Career Advice from Jordy Nelson and Warren Buffet

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If you need to earnestly look for a job as someone in, around, or above the six-figure mark a few things may have changed for you in the last several years. Did you know that in most industries and markets there has been a recession? Some called this the Great Recession. Are we in it or out of it? At this moment we look squarely in the eyes of new leadership in Washington, DC regardless of who the CEO elected or re-elected as President may be. What can we expect in the next four years? I really do not have predictions here; however, I can bring to you several career, personal branding and job search oriented myths worth knowing then quickly avoiding as you look at the next four years. Choose to think differently about your career then you did in the last four years. Of course I can read everything through the career lens and I guess I do. Here are a couple of nuggets I thought about this week from a young athlete and a wise billionaire.

Jordy Nelson – Just because you have a career, a title and a strong income doesnt mean it will always be there. Expect the next four years to usher in lots of change and even faster changes in corporations. One way to think properly is to think like a smart NFL player. In other words think like a top NFL player or anyone who lives in the present. I heard a football player interviewed on ESPN radio the other night. The interviewer said to this kid, yes kid, something like this as I remember: “Jordy, going from basically a walk on in college to being on the receiving end of one of the best quarterbacks in the NFL, do you ever look back at the Super Bowl win and your accomplishments and say wow?” It was funny because there was a delay on the other end and the interviewer was waiting for Jordy Nelson of the Green Bay Packers to reply. “I guess his cell went out. We’ll try to get Jordy back on the line.” After a few more seconds Jordy got back on the other end of the phone. The interviewer asked him the question again and Jordy said: ” I just live for the moment in this league. I mean according to experts I shouldn’t even be here and I started as a defensive back. Anything can happen to end or change your career on any one play. I may read my press clippings later but I am just trying to be the best I can be for Aaron Rodgers and the Green Bay Packers and of course my friends, family, coaches and myself.” To me this lesson to top performing executives is clear. Work like it’s your last day and work like you don’t have it made for years and years. Continue to earn your next opportunity while your in your current opportunity. You may not have to deal with a 269 pound lineman running a 4.5 second 40 into you but you might. Be ready for any career storm.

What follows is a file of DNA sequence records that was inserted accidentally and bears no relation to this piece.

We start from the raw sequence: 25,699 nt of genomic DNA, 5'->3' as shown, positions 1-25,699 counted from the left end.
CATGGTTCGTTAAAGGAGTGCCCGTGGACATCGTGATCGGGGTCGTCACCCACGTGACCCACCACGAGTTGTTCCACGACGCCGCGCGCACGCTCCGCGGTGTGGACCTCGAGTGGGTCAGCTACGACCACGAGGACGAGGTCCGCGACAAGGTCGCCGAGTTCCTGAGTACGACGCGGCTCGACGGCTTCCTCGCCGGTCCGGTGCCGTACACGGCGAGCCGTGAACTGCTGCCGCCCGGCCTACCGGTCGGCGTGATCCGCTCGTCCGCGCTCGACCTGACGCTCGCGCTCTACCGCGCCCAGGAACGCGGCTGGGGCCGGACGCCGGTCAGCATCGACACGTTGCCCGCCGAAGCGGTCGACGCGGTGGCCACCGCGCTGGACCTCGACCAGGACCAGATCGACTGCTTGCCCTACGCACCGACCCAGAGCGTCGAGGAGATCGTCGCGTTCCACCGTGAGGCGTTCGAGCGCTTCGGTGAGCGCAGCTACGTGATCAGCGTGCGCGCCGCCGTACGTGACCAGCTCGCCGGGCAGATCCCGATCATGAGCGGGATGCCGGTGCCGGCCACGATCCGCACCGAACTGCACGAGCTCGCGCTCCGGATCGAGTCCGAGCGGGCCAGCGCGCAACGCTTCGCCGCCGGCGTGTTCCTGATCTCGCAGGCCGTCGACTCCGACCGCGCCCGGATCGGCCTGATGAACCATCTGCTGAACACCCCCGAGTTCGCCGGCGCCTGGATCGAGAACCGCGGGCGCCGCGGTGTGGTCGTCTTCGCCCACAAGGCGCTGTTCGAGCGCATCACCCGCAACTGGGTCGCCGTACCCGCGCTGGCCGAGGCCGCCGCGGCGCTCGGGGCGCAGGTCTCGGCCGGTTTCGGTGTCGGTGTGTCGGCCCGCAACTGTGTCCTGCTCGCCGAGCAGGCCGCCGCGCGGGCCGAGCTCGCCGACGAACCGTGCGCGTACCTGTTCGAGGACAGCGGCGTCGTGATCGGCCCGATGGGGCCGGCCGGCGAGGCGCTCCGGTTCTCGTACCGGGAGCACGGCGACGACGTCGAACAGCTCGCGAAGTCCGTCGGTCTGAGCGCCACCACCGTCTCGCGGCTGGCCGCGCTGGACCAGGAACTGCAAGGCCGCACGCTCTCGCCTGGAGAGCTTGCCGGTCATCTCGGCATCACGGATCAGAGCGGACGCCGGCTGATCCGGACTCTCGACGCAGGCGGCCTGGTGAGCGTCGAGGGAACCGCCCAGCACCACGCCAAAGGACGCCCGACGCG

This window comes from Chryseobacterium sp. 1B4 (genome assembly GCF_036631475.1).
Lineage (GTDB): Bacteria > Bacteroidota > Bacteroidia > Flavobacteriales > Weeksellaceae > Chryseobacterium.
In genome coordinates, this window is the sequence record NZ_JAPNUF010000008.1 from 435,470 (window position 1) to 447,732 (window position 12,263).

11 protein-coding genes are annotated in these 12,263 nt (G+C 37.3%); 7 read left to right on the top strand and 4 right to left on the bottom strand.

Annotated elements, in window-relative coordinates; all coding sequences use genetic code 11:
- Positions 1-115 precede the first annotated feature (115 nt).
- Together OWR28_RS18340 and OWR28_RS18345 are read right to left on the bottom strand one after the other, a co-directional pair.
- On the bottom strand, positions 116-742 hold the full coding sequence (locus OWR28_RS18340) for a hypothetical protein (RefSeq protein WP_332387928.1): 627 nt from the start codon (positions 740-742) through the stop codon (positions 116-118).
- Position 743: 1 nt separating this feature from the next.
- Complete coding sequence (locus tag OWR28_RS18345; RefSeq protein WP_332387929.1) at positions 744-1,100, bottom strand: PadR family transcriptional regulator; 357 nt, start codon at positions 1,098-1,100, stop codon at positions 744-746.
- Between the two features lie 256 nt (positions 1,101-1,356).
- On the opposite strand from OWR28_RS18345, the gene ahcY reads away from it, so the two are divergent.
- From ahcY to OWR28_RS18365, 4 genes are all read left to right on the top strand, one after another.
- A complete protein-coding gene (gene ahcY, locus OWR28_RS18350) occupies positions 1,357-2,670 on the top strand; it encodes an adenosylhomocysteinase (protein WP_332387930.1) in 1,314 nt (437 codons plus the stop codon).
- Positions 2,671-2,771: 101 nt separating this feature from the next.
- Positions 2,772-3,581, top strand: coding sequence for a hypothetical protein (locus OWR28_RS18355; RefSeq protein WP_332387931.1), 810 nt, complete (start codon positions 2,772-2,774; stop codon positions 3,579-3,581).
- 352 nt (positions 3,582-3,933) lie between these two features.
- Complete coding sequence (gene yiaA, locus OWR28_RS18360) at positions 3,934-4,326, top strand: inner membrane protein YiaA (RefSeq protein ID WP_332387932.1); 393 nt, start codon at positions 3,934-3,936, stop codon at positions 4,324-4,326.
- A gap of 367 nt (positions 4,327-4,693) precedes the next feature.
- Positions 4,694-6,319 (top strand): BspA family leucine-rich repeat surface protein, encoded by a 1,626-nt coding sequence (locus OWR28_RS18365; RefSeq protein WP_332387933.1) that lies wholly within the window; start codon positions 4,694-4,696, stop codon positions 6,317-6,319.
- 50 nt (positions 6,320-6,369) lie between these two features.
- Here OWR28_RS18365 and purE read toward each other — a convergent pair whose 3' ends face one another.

Warren Buffett – So many clients I see in my office never expected the “hit” of losing their job to hit them. But it happened. Some people who have left there position learned about a buyout and had two weeks to prepare to be gone. I just saw that happen recently where Berkshire Hathaway bought a company. The word at the company was when Buffet buys you you better start looking for a job. According to my client Warren Buffett likes “to bring in his own people to run companies, not always, but almost always.” So the person knew that despite their own top, executive performance it would be time to go. Instead of “hanging on” to the position my client hired us and we went to work to find the next executive opportunity. Indirectly I feel like Warren Buffett’s advice is that even if you are a top performer you may have a job and even if you are a top performer I may want to bring in my team. My team fits better with the kind of leadership and direction I want so it may be time for you to go. Actually on YouTube here is what he said as his best career advice from his father is the biggest advice is to “offer unconditional love…I would say that every parent out there that can extend that to a child at a very young age is going to make a better human being.” Here is more if you want to watch it for yourself.

Lastly it may seem to ring hollow about career advice from a company who comes in and let’s key people go to improve the company but that’s not always the worst thing a Berkshire Hathaway and a Warren Buffett can do here. What can we learn from Buffett and Nelson? Be ready for anything. Don’t worry about your role now because it could change. Live in the moment. Don’t read your press clippings. Don’t think you are let go or need to leave a company as a bad thing. Any good thing and often something perceived as a bad thing can end abruptly. Ending a job or career option for now doesn’t mean your a failure. Well I could just go on. What has been your best career advice as a kid or as an athlete or as a professional?

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